By Fr. Bud Grant
The next president of the United States has said that he would “cancel” President Obama’s executive order ratifying the Paris Accord to address climate change. He has three options for achieving this. First, he could begin the formal process of withdrawing. This is a four-year process (deliberately slow to discourage just this sort of decision, one might imagine). Secondly, he could engage with the international community to re-draft the proposal to his liking (it took 20 years to achieve this iteration). Third — and some theorize this to be his probable choice — he could just ignore it. Though it has the force of international law, there really isn’t much that could be done if he simply refused to meet the agreed upon targets. Of course, he also says that he will go further — cutting the Clean Water Act, returning to coal, etc. Our disengagement would not only reduce the savings, it would increase the costs in higher temperatures. Ironically, the cost of climate change is borne heaviest by those countries that contribute least to it. Such a choice would not have great risks for the U.S. specifically … at least in the short term.
If the U.S. were to withdraw (or not comply), it is not clear how the international community would respond. It could trigger a complete unraveling of the accord as others follow the U.S. lead. This seems unlikely since it was achieved by consensus and virtually no other global leader doubts the science behind the agreement. Given that we are the largest per-capita polluter, of course, going on without the U.S. would impact the efficacy of the work of the other nations. Early signals from Morocco (where the signatories of the Paris Accord met on the very day of the U.S. presidential election) are that the accord will hold. Global cooperation sans the U.S.A. appears to be the likely choice. Of course, we would be something of a pariah.…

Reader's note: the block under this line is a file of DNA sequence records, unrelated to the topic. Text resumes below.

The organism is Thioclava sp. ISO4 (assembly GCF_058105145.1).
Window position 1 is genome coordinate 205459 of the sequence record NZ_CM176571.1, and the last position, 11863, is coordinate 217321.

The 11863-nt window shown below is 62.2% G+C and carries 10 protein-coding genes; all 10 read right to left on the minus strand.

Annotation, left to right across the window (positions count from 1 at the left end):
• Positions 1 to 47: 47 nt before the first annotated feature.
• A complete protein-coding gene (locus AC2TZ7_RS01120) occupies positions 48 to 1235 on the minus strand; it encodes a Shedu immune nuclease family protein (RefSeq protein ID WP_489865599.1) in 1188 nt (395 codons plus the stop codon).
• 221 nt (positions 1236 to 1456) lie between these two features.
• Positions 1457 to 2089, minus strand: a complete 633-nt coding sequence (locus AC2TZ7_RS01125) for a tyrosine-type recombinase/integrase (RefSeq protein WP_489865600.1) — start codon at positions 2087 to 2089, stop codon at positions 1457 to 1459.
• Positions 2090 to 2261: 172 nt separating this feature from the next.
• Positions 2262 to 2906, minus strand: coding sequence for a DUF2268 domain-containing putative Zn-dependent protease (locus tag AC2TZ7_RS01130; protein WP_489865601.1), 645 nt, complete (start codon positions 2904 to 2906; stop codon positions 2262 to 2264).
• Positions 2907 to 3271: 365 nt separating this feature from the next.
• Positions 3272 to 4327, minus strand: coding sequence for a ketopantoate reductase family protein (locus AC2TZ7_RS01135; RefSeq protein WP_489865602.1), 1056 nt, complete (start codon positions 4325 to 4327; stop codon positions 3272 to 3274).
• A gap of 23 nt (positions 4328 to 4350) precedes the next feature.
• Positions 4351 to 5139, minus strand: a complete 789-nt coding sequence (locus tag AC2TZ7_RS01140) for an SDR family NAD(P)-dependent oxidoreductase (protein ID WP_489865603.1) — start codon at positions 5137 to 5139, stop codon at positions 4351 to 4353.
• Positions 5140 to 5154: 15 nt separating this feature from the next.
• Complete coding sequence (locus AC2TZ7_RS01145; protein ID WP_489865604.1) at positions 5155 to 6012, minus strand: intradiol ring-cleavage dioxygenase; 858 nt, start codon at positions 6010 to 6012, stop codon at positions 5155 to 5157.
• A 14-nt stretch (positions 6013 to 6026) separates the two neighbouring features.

Most Americans accept the reality of climate change. This is true of most Democrats, most Republicans, most Catholics, almost everyone except self-described evangelicals — and even their position has moved since the pope’s visit to the U.S. in 2015. Even those who avoid the politicized phrase “climate change” are consciously making prudent choices to adapt to already changing climate conditions. Here, I am thinking of most every farmer and a really interesting group I met recently that manages the Mississippi River for the U.S. Army Corps of Engineers. Call it whatever we want, climate change is here and we have to adjust. Most businesses know this and, Paris Accord or not, I suspect that they will continue to adapt the mitigation practices called for. This is because many have already committed financial resources to it and it is just expedient to keep at it. It is also good for business to be seen as “green.” Further, multinational corporations will have to abide by the rules everywhere but here. Oh, and it is just possible that they believe it is the right thing to do.
The president-elect has another option. He could change his mind. Is it too much to suggest that, once he is briefed more thoroughly on the issue, once his staff and fellow Republican leaders urge him to change, once he hears from Americans that responding to climate change is a good thing, he will embrace his role as the leader of the world’s greatest nation — and its greatest polluter? Every newly elected official needs our prayers and our support. It is a very Catholic thing to exercise those twin efforts through loving rebuke and patient coaxing. It is particularly Catholic since this issue has become a core issue for Pope Francis as indeed it was for popes Benedict XVI and John Paul II before him. We have a new president. Along with other issues we hope to have him to address, we should add this most central pro-life issue … saving the planet for future generations. Mr. President, please change on climate.
(Father Bud Grant is a professor of theology at St. Ambrose University in Davenport.)